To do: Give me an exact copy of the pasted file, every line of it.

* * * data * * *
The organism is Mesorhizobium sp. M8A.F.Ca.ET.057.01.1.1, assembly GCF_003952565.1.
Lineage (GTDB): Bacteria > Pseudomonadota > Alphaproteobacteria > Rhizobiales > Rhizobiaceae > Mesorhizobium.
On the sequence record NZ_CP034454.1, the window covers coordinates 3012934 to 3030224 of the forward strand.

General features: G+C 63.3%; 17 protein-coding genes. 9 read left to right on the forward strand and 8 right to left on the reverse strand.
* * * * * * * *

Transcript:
The organism is Mesorhizobium sp. M8A.F.Ca.ET.057.01.1.1, assembly GCF_003952565.1.
Lineage (GTDB): Bacteria > Pseudomonadota > Alphaproteobacteria > Rhizobiales > Rhizobiaceae > Mesorhizobium.
On the sequence record NZ_CP034454.1, the window covers coordinates 3012934 to 3030224 of the forward strand.

General features: G+C 63.3%; 17 protein-coding genes. 9 read left to right on the forward strand and 8 right to left on the reverse strand.